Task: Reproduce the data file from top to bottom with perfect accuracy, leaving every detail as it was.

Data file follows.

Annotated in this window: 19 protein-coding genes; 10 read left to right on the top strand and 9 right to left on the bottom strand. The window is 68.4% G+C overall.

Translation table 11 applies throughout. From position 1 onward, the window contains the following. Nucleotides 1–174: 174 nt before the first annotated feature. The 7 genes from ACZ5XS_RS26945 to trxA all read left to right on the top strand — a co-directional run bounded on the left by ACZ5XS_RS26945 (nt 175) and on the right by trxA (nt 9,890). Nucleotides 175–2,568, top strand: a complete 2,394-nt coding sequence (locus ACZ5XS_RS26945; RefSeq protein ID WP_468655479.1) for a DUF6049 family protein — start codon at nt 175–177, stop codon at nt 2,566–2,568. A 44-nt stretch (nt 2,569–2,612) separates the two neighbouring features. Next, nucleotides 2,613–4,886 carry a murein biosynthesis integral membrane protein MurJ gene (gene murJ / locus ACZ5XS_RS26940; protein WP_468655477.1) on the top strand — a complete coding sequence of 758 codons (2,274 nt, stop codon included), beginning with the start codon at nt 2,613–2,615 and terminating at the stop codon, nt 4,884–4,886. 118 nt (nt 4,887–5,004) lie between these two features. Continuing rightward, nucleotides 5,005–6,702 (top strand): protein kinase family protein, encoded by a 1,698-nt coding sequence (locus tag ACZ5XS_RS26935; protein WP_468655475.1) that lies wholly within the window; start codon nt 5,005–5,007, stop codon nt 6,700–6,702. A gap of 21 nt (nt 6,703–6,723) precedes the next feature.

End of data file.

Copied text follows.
Annotated in this window: 19 protein-coding genes; 10 read left to right on the top strand and 9 right to left on the bottom strand. The window is 68.4% G+C overall.

Translation table 11 applies throughout. From position 1 onward, the window contains the following. Nucleotides 1–174: 174 nt before the first annotated feature. The 7 genes from ACZ5XS_RS26945 to trxA all read left to right on the top strand — a co-directional run bounded on the left by ACZ5XS_RS26945 (nt 175) and on the right by trxA (nt 9,890). Nucleotides 175–2,568, top strand: a complete 2,394-nt coding sequence (locus ACZ5XS_RS26945; RefSeq protein ID WP_468655479.1) for a DUF6049 family protein — start codon at nt 175–177, stop codon at nt 2,566–2,568. A 44-nt stretch (nt 2,569–2,612) separates the two neighbouring features. Next, nucleotides 2,613–4,886 carry a murein biosynthesis integral membrane protein MurJ gene (gene murJ / locus ACZ5XS_RS26940; protein WP_468655477.1) on the top strand — a complete coding sequence of 758 codons (2,274 nt, stop codon included), beginning with the start codon at nt 2,613–2,615 and terminating at the stop codon, nt 4,884–4,886. 118 nt (nt 4,887–5,004) lie between these two features. Continuing rightward, nucleotides 5,005–6,702 (top strand): protein kinase family protein, encoded by a 1,698-nt coding sequence (locus tag ACZ5XS_RS26935; protein WP_468655475.1) that lies wholly within the window; start codon nt 5,005–5,007, stop codon nt 6,700–6,702. A gap of 21 nt (nt 6,703–6,723) precedes the next feature.